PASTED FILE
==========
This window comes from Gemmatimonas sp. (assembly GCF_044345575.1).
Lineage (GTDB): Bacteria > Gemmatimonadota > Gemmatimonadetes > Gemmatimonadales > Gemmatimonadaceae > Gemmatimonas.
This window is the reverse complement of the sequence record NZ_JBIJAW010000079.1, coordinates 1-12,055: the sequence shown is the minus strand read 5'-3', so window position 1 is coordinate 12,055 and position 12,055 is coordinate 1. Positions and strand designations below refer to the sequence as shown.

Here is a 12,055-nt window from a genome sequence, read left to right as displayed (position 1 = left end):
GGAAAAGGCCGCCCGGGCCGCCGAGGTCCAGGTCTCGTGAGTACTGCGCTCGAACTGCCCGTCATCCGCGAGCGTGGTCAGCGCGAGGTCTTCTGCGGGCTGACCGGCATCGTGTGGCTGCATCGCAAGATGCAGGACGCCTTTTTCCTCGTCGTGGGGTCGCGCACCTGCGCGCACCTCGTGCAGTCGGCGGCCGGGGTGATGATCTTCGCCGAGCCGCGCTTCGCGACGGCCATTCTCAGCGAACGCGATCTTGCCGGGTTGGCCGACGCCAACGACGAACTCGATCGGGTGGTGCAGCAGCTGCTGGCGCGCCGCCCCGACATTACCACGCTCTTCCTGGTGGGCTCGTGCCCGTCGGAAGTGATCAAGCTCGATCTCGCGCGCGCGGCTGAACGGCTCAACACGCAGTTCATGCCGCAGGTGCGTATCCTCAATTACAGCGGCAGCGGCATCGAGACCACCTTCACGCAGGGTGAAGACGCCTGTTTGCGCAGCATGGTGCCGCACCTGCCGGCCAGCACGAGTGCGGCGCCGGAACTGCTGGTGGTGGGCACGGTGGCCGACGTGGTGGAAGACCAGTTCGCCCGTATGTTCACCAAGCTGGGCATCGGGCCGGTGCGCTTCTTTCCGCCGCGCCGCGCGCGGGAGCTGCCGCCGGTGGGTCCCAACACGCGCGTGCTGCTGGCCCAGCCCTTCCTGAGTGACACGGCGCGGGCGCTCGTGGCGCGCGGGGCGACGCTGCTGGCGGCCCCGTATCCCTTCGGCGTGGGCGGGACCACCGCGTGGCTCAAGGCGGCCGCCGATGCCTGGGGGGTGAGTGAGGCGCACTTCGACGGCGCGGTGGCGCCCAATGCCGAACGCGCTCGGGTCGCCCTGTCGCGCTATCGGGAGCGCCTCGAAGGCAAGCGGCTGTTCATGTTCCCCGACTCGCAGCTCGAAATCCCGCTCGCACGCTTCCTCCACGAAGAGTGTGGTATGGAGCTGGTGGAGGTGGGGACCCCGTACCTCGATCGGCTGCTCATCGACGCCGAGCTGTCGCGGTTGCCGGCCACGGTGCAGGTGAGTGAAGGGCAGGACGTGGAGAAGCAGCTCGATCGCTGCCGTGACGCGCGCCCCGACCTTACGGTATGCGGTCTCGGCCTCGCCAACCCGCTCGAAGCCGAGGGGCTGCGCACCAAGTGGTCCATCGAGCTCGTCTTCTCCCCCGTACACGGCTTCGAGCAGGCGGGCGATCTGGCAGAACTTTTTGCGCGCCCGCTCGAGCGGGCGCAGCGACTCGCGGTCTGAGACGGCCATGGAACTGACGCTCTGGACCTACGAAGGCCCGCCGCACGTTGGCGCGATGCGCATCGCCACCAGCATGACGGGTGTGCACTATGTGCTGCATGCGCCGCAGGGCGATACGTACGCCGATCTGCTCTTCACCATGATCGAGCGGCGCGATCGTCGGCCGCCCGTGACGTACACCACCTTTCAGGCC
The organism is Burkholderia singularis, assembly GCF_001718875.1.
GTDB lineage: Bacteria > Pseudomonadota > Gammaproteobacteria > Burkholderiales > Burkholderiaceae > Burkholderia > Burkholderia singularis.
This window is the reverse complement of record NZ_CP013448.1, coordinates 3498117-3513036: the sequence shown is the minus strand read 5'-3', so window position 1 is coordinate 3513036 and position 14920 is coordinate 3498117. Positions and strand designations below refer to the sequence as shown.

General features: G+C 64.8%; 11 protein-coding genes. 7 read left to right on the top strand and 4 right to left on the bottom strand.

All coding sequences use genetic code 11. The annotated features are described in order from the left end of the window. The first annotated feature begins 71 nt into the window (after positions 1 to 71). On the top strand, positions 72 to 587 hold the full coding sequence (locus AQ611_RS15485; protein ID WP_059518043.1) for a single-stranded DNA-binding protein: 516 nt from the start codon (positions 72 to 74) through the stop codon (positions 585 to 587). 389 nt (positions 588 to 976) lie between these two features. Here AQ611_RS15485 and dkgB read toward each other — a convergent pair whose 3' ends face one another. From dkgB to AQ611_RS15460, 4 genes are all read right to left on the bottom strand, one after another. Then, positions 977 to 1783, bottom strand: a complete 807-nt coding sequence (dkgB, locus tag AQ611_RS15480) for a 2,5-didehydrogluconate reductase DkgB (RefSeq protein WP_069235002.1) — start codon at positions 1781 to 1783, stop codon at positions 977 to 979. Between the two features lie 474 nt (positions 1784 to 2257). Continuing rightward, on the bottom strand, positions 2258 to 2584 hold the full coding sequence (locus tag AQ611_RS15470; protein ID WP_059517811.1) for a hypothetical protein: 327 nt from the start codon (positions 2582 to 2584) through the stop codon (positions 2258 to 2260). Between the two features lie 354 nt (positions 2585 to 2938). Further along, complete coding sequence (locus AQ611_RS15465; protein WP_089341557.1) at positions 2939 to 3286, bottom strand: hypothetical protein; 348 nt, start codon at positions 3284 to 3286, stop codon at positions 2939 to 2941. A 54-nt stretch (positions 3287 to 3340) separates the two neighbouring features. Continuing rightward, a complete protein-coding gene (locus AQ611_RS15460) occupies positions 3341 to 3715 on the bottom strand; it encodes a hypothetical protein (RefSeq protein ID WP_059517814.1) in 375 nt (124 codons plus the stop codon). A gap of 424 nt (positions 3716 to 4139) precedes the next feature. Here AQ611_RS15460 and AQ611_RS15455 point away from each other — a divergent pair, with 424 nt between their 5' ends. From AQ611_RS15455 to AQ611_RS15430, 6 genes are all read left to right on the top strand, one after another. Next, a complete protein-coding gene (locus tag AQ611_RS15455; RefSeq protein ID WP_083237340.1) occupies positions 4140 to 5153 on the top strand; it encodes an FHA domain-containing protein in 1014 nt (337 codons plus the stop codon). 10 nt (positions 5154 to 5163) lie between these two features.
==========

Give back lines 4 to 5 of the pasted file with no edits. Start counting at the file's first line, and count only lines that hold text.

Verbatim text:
Here is a 12,055-nt window from a genome sequence, read left to right as displayed (position 1 = left end):
GGAAAAGGCCGCCCGGGCCGCCGAGGTCCAGGTCTCGTGAGTACTGCGCTCGAACTGCCCGTCATCCGCGAGCGTGGTCAGCGCGAGGTCTTCTGCGGGCTGACCGGCATCGTGTGGCTGCATCGCAAGATGCAGGACGCCTTTTTCCTCGTCGTGGGGTCGCGCACCTGCGCGCACCTCGTGCAGTCGGCGGCCGGGGTGATGATCTTCGCCGAGCCGCGCTTCGCGACGGCCATTCTCAGCGAACGCGATCTTGCCGGGTTGGCCGACGCCAACGACGAACTCGATCGGGTGGTGCAGCAGCTGCTGGCGCGCCGCCCCGACATTACCACGCTCTTCCTGGTGGGCTCGTGCCCGTCGGAAGTGATCAAGCTCGATCTCGCGCGCGCGGCTGAACGGCTCAACACGCAGTTCATGCCGCAGGTGCGTATCCTCAATTACAGCGGCAGCGGCATCGAGACCACCTTCACGCAGGGTGAAGACGCCTGTTTGCGCAGCATGGTGCCGCACCTGCCGGCCAGCACGAGTGCGGCGCCGGAACTGCTGGTGGTGGGCACGGTGGCCGACGTGGTGGAAGACCAGTTCGCCCGTATGTTCACCAAGCTGGGCATCGGGCCGGTGCGCTTCTTTCCGCCGCGCCGCGCGCGGGAGCTGCCGCCGGTGGGTCCCAACACGCGCGTGCTGCTGGCCCAGCCCTTCCTGAGTGACACGGCGCGGGCGCTCGTGGCGCGCGGGGCGACGCTGCTGGCGGCCCCGTATCCCTTCGGCGTGGGCGGGACCACCGCGTGGCTCAAGGCGGCCGCCGATGCCTGGGGGGTGAGTGAGGCGCACTTCGACGGCGCGGTGGCGCCCAATGCCGAACGCGCTCGGGTCGCCCTGTCGCGCTATCGGGAGCGCCTCGAAGGCAAGCGGCTGTTCATGTTCCCCGACTCGCAGCTCGAAATCCCGCTCGCACGCTTCCTCCACGAAGAGTGTGGTATGGAGCTGGTGGAGGTGGGGACCCCGTACCTCGATCGGCTGCTCATCGACGCCGAGCTGTCGCGGTTGCCGGCCACGGTGCAGGTGAGTGAAGGGCAGGACGTGGAGAAGCAGCTCGATCGCTGCCGTGACGCGCGCCCCGACCTTACGGTATGCGGTCTCGGCCTCGCCAACCCGCTCGAAGCCGAGGGGCTGCGCACCAAGTGGTCCATCGAGCTCGTCTTCTCCCCCGTACACGGCTTCGAGCAGGCGGGCGATCTGGCAGAACTTTTTGCGCGCCCGCTCGAGCGGGCGCAGCGACTCGCGGTCTGAGACGGCCATGGAACTGACGCTCTGGACCTACGAAGGCCCGCCGCACGTTGGCGCGATGCGCATCGCCACCAGCATGACGGGTGTGCACTATGTGCTGCATGCGCCGCAGGGCGATACGTACGCCGATCTGCTCTTCACCATGATCGAGCGGCGCGATCGTCGGCCGCCCGTGACGTACACCACCTTTCAGGCC